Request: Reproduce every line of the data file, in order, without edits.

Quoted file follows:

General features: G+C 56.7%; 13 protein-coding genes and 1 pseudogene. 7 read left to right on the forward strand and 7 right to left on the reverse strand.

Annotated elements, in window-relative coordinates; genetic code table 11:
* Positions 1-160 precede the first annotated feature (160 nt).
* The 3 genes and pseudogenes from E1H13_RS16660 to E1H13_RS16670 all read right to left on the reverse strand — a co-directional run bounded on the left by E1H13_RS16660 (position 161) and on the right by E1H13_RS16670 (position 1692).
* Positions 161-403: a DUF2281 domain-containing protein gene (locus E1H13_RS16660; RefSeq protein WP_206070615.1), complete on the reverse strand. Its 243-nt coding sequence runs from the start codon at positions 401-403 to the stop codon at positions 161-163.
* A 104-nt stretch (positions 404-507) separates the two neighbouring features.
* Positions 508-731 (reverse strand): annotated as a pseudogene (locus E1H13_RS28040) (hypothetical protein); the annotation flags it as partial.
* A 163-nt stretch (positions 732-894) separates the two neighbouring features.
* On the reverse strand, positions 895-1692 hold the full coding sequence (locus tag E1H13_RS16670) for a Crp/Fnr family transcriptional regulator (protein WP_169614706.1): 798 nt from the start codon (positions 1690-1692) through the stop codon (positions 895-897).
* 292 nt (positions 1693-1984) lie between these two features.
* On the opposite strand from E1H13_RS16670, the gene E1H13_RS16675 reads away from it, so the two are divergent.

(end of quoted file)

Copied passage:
General features: G+C 56.7%; 13 protein-coding genes and 1 pseudogene. 7 read left to right on the forward strand and 7 right to left on the reverse strand.

Annotated elements, in window-relative coordinates; genetic code table 11:
* Positions 1-160 precede the first annotated feature (160 nt).
* The 3 genes and pseudogenes from E1H13_RS16660 to E1H13_RS16670 all read right to left on the reverse strand — a co-directional run bounded on the left by E1H13_RS16660 (position 161) and on the right by E1H13_RS16670 (position 1692).
* Positions 161-403: a DUF2281 domain-containing protein gene (locus E1H13_RS16660; RefSeq protein WP_206070615.1), complete on the reverse strand. Its 243-nt coding sequence runs from the start codon at positions 401-403 to the stop codon at positions 161-163.
* A 104-nt stretch (positions 404-507) separates the two neighbouring features.
* Positions 508-731 (reverse strand): annotated as a pseudogene (locus E1H13_RS28040) (hypothetical protein); the annotation flags it as partial.
* A 163-nt stretch (positions 732-894) separates the two neighbouring features.
* On the reverse strand, positions 895-1692 hold the full coding sequence (locus tag E1H13_RS16670) for a Crp/Fnr family transcriptional regulator (protein WP_169614706.1): 798 nt from the start codon (positions 1690-1692) through the stop codon (positions 895-897).
* 292 nt (positions 1693-1984) lie between these two features.
* On the opposite strand from E1H13_RS16670, the gene E1H13_RS16675 reads away from it, so the two are divergent.